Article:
No phone?

Do you remember those days when we would set an appointment with friends to meet at a specific time and place?

No. No-one remembers those days.

“What do you mean you won’t have a phone for a few days?”
“How in the world am I going to be able to find you later?”
“Which street, again?”
“What if I can’t make it at this time tomorrow?”

Do we wonder how we used to be able to remember days, dates, places, and directions so much better in the past?

More so – we were once more responsible.
We were more specific – we had to make sure we would see the ones we wished to see.
We were more organised – we planned our day and gave buffer for traveling and traffic.
We were more reliable – it wasn’t as easy as sending a text when we wanted to cancel appointments.

It wasn’t going offline that mattered. It was what the phone and laptops held that mattered. I did not suffer from phone separation technology, though I did get a good lashing from many for going off the grid. But really, how long can we remain offline?
Ah, the dangers of technology…

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“and I don’t want to change your life…”

He heard the song on radio, repeating lines he no longer knew if they were true.

He hadn’t realised how much his life had changed since he had met her.
It had only been three months since their last meeting, but each day that went by without her presence felt worse.

He didn’t want to change her life; he couldn’t, anyway.
The knowledge pained him – wanting so badly to, yet knowing he shouldn’t, couldn’t, and wouldn’t.

It wasn’t as if she would agree to it; she had too much to lose.
It wasn’t as if she would, anyway; because she would never know.
No, he didn’t want to change her life, but he missed every moment he once had with her.
He didn’t deserve her time. He wasn’t entitled to see her smile. He had no right to hold her. Because someone else did.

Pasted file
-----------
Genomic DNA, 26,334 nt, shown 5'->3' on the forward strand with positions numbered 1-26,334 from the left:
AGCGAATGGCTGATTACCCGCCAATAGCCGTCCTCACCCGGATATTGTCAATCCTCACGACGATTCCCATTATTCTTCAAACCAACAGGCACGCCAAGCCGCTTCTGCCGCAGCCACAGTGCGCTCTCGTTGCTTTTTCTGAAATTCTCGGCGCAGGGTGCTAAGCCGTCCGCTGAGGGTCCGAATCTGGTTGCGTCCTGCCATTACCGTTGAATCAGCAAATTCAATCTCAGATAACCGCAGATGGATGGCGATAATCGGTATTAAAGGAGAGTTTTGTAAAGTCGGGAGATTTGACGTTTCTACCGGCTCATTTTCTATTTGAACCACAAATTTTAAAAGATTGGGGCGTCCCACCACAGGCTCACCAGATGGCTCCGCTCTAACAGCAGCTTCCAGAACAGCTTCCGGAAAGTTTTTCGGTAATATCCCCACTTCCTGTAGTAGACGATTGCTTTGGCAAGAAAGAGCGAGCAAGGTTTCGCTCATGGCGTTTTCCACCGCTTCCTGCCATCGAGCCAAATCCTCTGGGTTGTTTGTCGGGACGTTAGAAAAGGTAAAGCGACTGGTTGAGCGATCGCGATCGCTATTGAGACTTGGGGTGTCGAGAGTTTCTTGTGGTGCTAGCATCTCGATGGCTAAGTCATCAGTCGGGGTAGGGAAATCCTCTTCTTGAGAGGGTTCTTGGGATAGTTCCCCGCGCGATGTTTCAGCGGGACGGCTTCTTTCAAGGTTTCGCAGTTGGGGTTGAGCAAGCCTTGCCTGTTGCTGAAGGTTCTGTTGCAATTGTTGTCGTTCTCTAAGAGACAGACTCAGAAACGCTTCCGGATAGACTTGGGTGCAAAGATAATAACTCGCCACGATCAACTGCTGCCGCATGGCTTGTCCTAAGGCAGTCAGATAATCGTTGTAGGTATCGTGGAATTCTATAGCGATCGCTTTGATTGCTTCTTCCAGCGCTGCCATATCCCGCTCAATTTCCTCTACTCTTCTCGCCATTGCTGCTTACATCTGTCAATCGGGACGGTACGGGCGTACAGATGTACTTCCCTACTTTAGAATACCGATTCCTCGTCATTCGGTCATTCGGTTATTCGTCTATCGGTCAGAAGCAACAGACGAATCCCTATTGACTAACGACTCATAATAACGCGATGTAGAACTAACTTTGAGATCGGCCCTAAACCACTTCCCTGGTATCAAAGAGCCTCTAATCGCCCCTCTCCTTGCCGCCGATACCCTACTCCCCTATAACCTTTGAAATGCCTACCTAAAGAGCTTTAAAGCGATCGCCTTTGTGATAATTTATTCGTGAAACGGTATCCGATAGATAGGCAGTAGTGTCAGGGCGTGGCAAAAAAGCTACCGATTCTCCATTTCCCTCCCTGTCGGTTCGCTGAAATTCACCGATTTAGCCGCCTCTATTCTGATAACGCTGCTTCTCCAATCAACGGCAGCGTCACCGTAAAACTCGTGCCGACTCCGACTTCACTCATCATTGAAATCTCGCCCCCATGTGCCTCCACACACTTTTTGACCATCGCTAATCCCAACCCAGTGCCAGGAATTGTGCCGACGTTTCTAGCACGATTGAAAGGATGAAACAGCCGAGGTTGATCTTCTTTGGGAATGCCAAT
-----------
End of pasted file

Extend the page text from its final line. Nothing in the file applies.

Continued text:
“And I don’t want to change your life…” the song played on.
Didn’t he? How imprudent of him to have gotten into this state. Pathetic, to say the least.

He knew he couldn’t change her life; he could only walk away and slip away into the darkness…

worthlessness

The concept of worthlessness was thoroughly explored, examined, and assessed. It was great. It was immense. It was poignant. It was everything that made a person feel terrible. It was what made a person die inside. It was something that could kill. It was tedious. It was horrendous. It was ….

It was simply too tiring to complete this post.

Story: Learned Behaviour

She knew better this time.

Even as she felt the knots scrunching up in her tummy, and the creepy-crawly sensations that slid around within her chest, she merely let out a soft sigh.

Her fingers itched to call him, but it was less than two months since they last spoke.

No matter how much it took for her to suppress the urge, she was certain it would get easier. Watching the clock tick made it better, she persuaded herself. As long as day turned to night, she was certain she could let the feelings pass too. Perhaps it would be better not to make any rash moves, she reminded herself. She did not need another rejected call to ascertain that he cared less for her that he claimed he did. It wasn’t the first time she had to endure such emotions, and it surely wasn’t the last.

But she would learn, she reassured herself.
It had taken years, but she was positive that she could learn not to think of him.

Photo: Snippet of Life

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You see, most of life is a blur at first. Then comes the obstacles – rocky, challenging, numerous. But as we keep going, they seem to get a little more manageable. They didn’t lessen; they merely become less important. Even the barriers put in place cannot stop us from flowing through.

At the end? At the end we finish off as ashes in the sea, mixed within the rocks that line the shore.